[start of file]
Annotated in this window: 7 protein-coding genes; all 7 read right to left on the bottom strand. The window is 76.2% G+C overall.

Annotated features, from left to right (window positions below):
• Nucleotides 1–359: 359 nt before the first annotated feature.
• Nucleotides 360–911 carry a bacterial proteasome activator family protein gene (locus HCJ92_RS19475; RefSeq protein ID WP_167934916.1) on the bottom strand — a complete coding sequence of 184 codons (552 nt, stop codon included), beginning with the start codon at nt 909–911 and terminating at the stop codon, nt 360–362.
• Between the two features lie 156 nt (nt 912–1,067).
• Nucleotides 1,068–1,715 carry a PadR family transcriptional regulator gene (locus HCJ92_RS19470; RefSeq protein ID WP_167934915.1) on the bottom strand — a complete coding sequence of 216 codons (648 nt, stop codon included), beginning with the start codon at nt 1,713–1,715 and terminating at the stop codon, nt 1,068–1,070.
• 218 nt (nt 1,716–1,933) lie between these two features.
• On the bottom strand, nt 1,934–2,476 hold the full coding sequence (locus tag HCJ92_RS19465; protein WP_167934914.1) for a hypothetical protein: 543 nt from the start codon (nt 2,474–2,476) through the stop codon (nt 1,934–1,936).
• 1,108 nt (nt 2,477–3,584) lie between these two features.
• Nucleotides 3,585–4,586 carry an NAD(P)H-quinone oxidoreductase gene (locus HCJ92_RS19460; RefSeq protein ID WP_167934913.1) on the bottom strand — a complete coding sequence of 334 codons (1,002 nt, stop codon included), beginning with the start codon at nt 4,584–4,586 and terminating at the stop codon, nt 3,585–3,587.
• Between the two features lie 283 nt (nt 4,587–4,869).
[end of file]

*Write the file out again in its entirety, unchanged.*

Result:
Annotated in this window: 7 protein-coding genes; all 7 read right to left on the bottom strand. The window is 76.2% G+C overall.

Annotated features, from left to right (window positions below):
• Nucleotides 1–359: 359 nt before the first annotated feature.
• Nucleotides 360–911 carry a bacterial proteasome activator family protein gene (locus HCJ92_RS19475; RefSeq protein ID WP_167934916.1) on the bottom strand — a complete coding sequence of 184 codons (552 nt, stop codon included), beginning with the start codon at nt 909–911 and terminating at the stop codon, nt 360–362.
• Between the two features lie 156 nt (nt 912–1,067).
• Nucleotides 1,068–1,715 carry a PadR family transcriptional regulator gene (locus HCJ92_RS19470; RefSeq protein ID WP_167934915.1) on the bottom strand — a complete coding sequence of 216 codons (648 nt, stop codon included), beginning with the start codon at nt 1,713–1,715 and terminating at the stop codon, nt 1,068–1,070.
• 218 nt (nt 1,716–1,933) lie between these two features.
• On the bottom strand, nt 1,934–2,476 hold the full coding sequence (locus tag HCJ92_RS19465; protein WP_167934914.1) for a hypothetical protein: 543 nt from the start codon (nt 2,474–2,476) through the stop codon (nt 1,934–1,936).
• 1,108 nt (nt 2,477–3,584) lie between these two features.
• Nucleotides 3,585–4,586 carry an NAD(P)H-quinone oxidoreductase gene (locus HCJ92_RS19460; RefSeq protein ID WP_167934913.1) on the bottom strand — a complete coding sequence of 334 codons (1,002 nt, stop codon included), beginning with the start codon at nt 4,584–4,586 and terminating at the stop codon, nt 3,585–3,587.
• Between the two features lie 283 nt (nt 4,587–4,869).